EU consumer complaints about UK traders on the rise
The UK ECC has seen a 10% increase in the number of cases about UK traders it has handled over the past year.
The collaborative nature of the European Consumer Centre Network, of which the UK ECC is part, means that the UK ECC also gets involved in complaints by European consumers who have problems with UK traders as well as handling complaints by UK consumers about EU traders.
The UK ECC’s newly-published 2018 annual report shows that 1,599 European consumers turned to the service for help in 2018, an almost 10% increase on the previous year’s figure of 1,459. These are cases referred to us by our counterpart European offices.
A number of factors could be responsible for the increase in complaints about UK traders. Analysis of the UK ECC’s 2018 figures show that the overall 10% increase in the number of complaints about UK traders seems to have been mainly caused by a decrease in complaints in two particular sectors, coupled with a rise in another sector. The likely reasons for this are not straightforward.
Andy Allen, service director at the UK ECC, said: “The two sectors with fewer complaints about UK traders were transport, and clothing and footwear. These decreases are likely to be attributable to two factors: a reduction in the number of overseas visitors to the UK in the first three quarters of 2018, as well as the establishment of Alternative Dispute Resolution (ADR) bodies in the UK and the development of the European Commission’s Online Dispute Resolution (ODR) platform. ADR bodies provide a process that enable disputes between a consumer and business to be settled by an independent mechanism outside the court system.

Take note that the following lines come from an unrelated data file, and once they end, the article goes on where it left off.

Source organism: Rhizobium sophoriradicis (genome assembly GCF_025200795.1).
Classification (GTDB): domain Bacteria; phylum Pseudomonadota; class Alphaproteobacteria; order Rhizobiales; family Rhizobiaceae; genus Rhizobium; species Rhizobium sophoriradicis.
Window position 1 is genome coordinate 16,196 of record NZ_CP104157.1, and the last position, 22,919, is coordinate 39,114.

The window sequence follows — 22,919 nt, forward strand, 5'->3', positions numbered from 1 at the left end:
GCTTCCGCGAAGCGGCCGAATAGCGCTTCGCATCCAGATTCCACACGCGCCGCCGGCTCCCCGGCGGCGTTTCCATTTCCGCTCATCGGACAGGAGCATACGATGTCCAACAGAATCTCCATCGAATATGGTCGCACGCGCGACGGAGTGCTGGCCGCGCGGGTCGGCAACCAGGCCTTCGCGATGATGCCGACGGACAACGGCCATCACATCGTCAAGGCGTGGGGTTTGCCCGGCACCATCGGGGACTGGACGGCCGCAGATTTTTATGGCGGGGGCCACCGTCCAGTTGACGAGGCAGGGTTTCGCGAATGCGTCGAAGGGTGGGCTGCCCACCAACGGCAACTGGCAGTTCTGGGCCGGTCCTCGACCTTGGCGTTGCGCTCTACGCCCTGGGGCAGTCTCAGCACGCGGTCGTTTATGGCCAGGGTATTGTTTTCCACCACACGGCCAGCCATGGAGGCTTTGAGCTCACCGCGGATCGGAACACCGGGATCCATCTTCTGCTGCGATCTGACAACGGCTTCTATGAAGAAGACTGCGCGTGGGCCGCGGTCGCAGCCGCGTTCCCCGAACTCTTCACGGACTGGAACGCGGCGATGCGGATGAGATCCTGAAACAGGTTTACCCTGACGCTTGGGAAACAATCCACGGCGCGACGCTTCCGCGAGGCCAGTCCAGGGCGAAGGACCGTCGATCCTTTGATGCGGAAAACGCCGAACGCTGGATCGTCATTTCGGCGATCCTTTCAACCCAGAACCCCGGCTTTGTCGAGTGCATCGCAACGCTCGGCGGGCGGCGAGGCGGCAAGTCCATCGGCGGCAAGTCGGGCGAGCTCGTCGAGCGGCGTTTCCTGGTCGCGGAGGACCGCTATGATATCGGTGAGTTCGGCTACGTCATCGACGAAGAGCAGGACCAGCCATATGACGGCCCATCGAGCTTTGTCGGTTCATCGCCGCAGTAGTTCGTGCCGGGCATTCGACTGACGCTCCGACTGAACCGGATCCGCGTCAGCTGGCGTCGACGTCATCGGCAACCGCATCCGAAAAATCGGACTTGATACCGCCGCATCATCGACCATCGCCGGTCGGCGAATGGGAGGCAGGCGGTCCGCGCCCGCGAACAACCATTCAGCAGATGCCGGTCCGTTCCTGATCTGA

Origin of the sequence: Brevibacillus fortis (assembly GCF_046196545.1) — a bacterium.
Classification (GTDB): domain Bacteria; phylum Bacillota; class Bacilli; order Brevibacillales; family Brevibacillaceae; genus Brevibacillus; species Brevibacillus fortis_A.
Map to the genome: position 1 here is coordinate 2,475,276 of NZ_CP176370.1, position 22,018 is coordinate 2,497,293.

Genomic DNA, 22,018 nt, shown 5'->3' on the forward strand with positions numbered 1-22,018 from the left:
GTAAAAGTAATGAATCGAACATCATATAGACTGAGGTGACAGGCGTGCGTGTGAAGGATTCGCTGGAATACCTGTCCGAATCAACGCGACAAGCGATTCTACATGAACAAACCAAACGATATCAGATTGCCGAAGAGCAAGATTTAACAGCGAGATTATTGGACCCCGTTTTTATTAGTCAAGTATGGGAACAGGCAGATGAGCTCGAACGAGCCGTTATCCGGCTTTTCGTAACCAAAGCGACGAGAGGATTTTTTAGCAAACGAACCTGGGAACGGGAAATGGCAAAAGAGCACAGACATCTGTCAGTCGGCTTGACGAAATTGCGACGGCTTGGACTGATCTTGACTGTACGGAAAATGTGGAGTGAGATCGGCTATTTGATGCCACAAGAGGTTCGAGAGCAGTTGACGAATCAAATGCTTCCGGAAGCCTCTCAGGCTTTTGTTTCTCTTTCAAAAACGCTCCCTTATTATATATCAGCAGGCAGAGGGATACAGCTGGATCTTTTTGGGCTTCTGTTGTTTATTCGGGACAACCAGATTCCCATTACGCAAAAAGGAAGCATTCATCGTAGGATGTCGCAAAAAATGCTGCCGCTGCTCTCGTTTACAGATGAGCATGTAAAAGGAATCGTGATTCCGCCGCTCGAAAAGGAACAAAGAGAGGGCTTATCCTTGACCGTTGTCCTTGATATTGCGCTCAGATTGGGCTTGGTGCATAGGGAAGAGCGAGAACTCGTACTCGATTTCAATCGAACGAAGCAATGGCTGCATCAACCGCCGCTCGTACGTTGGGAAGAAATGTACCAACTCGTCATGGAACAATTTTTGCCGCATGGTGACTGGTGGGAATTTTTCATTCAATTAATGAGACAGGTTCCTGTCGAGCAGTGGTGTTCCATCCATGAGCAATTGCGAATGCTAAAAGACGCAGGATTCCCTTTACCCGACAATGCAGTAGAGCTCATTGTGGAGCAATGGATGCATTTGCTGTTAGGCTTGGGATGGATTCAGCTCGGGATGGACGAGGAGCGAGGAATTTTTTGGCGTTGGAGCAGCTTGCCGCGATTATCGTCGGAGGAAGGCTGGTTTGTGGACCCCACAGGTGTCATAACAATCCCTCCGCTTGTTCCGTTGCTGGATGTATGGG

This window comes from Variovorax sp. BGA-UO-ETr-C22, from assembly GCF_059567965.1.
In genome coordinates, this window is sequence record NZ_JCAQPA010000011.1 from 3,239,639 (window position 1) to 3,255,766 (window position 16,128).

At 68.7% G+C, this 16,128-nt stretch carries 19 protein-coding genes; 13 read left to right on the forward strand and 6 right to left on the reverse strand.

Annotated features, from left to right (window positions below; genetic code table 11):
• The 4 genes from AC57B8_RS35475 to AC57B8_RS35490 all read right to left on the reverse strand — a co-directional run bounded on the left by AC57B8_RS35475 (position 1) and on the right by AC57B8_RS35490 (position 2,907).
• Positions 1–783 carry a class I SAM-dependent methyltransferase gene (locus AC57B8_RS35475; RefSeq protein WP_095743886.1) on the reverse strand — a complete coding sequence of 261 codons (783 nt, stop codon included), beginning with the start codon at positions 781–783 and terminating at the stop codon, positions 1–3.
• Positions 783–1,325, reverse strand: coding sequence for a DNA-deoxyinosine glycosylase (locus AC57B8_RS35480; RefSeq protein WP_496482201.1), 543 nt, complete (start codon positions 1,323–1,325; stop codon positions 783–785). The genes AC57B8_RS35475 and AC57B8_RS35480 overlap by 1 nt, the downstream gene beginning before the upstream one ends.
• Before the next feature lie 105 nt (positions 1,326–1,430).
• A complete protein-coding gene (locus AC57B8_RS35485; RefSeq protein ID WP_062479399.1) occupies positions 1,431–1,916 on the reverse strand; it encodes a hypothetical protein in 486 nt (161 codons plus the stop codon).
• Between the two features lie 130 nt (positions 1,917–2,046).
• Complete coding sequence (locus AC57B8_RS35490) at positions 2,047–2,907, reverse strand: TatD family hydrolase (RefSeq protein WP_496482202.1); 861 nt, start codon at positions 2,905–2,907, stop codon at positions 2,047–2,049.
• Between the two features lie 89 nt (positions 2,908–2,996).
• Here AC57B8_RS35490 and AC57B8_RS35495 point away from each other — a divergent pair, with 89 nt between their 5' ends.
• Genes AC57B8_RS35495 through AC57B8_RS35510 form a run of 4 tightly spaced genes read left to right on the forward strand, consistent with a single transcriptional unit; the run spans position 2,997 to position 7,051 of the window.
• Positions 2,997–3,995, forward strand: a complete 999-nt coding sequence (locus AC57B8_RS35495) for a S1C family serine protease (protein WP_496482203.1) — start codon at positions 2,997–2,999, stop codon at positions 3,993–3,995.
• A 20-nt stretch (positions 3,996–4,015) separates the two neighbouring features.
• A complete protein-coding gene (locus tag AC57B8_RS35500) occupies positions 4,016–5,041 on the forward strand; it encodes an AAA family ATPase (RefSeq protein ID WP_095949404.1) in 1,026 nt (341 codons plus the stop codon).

“The ODR platform, with its own translation tool, is a facility launched by the European Commission in 2016. It links consumers throughout the EU to whichever ADR body has been chosen by the trader, so that the consumer can make their complaint to the ADR body online.
“Figures from the European Commission show that the most complained about sectors for consumers who used the ODR platform throughout the EU in its first two full years of operation - 2017 and 2018 – are in fact clothing and footwear, and airline tickets. This could account for why complaints into the UK European Consumer Centre by EU consumers about UK traders in these two sectors has reduced. The European Commission figures also show that the majority of traders against which consumers submitted a complaint are in Germany, the UK and Hungary.”
The sector which the UK European Consumer Centre received more complaints about UK traders in was recreation and culture. It includes complaints about electronics, laptops and recreation and cultural services.
Andy said: “One theory about the increase in the recreation and culture sector could be that consumers may be just as likely to buy items such as electronics, laptops and ‘sold-out’ event tickets online as they are in person, so the drop in overseas visitors to the UK in the first three quarters of 2018 is less likely to have had a negative impact on the number of complaints.”